FDA Issues Update on QT Prolongation Risk With Ondansetron

Roxanne Nelson

Disclosures

June 29, 2012

June 29, 2012 — A single 32-mg intravenous dose of ondansetron (Zofran, GlaxoSmithKline [ondansetron hydrochloride], and generics) may affect QT interval prolongation, the US Food and Drug Administration (FDA) announced today. This, in turn, can predispose patients to develop an abnormal and potentially fatal heart arrhythmia known as torsades de pointes.

In an FDA Drug Safety Communication posted today, the agency says the use of a single 32-mg intravenous dose of ondansetron should be avoided. New information from a recently completed clinical study suggests that QT prolongation occurs in a dose-dependent manner, and specifically at a single intravenous dose of 32 mg.

Ondansetron is a 5-HT3 receptor antagonist and has been approved to prevent the nausea and vomiting associated with initial and repeat courses of emetogenic cancer chemotherapy, as well as postoperative nausea and/or vomiting. Changes in electrocardiogram have been observed in patients receiving this agent, including QT interval prolongation. Torsades de pointes has also been reported in some patients receiving ondansetron.

In September 2011, the FDA notified healthcare professionals and patients of an ongoing safety review and labeling changes for ondansetron, and noted that drug labels were being revised to include a warning to avoid use in patients with congenital long QT syndrome because of the heightened risk for torsades de pointes. At that time, the FDA required drug manufacturer GlaxoSmithKline to conduct a thorough study to determine the degree to which ondansetron might cause QT interval prolongation.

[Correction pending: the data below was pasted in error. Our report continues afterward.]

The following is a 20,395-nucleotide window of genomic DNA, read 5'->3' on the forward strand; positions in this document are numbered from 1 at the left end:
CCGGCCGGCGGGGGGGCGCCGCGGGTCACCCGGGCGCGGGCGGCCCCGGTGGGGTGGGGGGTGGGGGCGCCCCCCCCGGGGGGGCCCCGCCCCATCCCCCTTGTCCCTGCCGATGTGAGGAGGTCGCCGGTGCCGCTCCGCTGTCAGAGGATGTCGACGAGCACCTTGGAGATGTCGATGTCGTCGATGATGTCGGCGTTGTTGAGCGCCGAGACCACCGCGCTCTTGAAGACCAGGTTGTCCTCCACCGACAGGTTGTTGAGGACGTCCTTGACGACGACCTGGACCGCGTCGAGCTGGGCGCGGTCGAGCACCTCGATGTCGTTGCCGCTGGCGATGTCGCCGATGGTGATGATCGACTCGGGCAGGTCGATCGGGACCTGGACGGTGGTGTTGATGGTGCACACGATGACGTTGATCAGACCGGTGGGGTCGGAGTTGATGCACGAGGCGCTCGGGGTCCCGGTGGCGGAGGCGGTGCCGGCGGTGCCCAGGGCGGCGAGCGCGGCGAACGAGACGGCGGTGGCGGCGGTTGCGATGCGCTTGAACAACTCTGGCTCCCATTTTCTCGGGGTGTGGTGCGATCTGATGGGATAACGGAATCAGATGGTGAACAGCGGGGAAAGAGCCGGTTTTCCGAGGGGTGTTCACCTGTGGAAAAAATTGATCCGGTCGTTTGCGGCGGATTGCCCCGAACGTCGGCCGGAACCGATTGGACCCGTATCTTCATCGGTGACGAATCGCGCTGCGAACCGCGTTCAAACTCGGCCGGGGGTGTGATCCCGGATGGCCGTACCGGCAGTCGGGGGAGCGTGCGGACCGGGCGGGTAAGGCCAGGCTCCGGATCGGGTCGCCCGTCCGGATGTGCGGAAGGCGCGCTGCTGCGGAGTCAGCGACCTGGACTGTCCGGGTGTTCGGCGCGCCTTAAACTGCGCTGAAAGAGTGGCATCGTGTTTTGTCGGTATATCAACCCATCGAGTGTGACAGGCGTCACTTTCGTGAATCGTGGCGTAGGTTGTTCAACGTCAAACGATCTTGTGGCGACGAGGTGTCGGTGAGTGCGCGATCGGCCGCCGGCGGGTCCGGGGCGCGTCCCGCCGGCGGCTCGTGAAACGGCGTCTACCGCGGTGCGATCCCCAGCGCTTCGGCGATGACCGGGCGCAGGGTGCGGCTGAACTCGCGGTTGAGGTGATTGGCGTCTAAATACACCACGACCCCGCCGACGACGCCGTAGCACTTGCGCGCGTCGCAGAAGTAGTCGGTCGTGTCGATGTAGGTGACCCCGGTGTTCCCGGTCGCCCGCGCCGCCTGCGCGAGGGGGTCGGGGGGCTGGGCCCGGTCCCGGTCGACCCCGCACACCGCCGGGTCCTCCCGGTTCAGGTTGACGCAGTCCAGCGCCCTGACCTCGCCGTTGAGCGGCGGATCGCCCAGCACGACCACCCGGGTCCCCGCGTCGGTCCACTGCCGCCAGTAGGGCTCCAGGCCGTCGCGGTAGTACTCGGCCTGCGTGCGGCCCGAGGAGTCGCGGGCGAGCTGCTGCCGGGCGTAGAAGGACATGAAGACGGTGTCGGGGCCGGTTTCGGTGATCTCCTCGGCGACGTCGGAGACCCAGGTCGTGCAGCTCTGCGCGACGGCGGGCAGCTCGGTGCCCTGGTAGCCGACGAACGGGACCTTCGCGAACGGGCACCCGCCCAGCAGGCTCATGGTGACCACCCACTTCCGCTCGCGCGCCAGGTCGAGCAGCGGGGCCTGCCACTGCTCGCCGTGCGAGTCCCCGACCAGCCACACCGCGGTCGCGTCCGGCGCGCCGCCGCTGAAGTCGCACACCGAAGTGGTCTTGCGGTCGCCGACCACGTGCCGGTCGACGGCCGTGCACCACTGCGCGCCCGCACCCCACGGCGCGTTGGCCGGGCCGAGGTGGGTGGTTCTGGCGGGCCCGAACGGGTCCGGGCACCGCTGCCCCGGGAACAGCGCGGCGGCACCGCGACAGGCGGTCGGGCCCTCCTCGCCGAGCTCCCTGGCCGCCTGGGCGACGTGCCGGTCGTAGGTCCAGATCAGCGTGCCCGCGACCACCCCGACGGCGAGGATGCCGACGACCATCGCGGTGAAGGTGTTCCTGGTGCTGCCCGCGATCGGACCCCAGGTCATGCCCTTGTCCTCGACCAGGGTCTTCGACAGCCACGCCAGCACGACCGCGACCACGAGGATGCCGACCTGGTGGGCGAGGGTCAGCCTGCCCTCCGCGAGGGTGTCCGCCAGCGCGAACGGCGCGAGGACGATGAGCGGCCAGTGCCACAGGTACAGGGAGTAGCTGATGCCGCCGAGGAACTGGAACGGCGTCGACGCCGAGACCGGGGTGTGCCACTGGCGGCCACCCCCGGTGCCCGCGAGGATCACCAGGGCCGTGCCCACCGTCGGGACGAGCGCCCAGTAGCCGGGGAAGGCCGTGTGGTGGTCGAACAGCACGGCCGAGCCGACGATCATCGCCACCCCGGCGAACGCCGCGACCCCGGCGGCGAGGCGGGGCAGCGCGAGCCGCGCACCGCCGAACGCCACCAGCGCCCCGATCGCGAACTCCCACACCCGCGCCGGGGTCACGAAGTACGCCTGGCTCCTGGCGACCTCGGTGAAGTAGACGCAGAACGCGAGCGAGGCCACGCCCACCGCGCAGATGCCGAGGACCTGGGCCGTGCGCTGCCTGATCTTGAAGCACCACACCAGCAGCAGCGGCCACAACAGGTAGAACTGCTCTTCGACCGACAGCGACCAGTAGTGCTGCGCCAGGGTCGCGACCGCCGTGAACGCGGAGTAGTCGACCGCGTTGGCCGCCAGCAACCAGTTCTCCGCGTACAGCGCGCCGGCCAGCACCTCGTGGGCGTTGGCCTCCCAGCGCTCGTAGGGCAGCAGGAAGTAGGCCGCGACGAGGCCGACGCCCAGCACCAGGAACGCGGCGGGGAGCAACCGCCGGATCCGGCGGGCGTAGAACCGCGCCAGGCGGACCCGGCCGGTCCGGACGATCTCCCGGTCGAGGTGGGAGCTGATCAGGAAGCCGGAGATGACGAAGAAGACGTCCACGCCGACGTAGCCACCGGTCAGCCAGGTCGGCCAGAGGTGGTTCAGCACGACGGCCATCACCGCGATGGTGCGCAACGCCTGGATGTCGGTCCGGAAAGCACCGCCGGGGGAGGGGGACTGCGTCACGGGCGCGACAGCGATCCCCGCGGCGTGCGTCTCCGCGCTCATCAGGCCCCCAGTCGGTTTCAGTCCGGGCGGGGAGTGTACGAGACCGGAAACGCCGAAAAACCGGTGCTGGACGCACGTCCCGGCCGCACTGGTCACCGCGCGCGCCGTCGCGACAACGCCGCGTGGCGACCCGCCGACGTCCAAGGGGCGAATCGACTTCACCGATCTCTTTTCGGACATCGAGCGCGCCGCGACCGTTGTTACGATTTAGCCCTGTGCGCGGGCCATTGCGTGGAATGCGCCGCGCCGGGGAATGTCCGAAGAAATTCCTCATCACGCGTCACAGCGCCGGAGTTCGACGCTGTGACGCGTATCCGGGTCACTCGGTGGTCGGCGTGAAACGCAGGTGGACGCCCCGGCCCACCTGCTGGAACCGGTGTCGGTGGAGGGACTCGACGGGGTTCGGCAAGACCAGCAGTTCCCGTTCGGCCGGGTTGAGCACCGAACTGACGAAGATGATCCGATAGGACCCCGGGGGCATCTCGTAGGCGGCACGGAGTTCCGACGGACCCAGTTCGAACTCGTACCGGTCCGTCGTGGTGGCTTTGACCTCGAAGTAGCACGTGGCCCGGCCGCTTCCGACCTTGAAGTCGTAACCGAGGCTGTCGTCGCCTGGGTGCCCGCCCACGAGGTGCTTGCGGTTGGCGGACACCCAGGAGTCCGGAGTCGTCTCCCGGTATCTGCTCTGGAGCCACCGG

The FDA's preliminary review of the data indicates that QT prolongation occurs in a dose-dependent manner and at the highest tested single intravenous dose of 32 mg. The maximum mean difference in QTcF from placebo after baseline correction was 20 milliseconds. At the lower single intravenous dose of 8 mg, the maximum mean difference in QTcF from placebo after baseline correction was 6 milliseconds.

Individuals who may be at a higher risk for QT prolongation with ondansetron include those with congenital long QT syndrome, congestive heart failure, or bradyarrhythmias, or patients taking concomitant medications that prolong the QT interval. Electrolyte abnormalities including hypokalemia or hypomagnesemia should be corrected before receiving this agent.

GlaxoSmithKline has announced that the 32-mg single intravenous dose will be removed from the drug label. The updated label will state that ondansetron can continue to be used in both adult and pediatric patients with chemotherapy-induced nausea and vomiting at the lower intravenous dose recommended on the label: a dose of 0.15 mg/kg administered every 4 hours for 3 doses, with no single intravenous dose exceeding 16 mg because of the risk for QT prolongation. The manufacturer will also include information from the new clinical study in the updated drug label.

The FDA says that the agency will evaluate the final study results when the information becomes available and will work with the manufacturer to explore an alternative single-dose regimen that is both safe and effective.

The agency also emphasizes that this new information on QT prolongation does not change any of the recommended oral dosing regimens for ondansetron, including the single oral dose of 24 mg for chemotherapy-induced nausea and vomiting. The announcement also does not apply to the recommended lower intravenous dose to prevent postoperative nausea and vomiting.

As part of the ongoing safety review of ondansetron, the FDA continues to assess data about the risk for QT prolongation and will update the public when more information becomes available.

More information about today's announcement is available on the FDA's Web site.

To report adverse events related to ondansetron, contact MedWatch, the FDA's safety information and adverse event reporting program, by telephone at 1-800-FDA-1088; by fax at 1-800-FDA-0178; online at https://www.accessdata.fda.gov/scripts/medwatch/medwatch-online.htm; or with postage-paid FDA form 3500, available at http://www.fda.gov/MedWatch/getforms.htm; or by mail to MedWatch, 5600 Fishers Lane, Rockville, Maryland 20852-9787.

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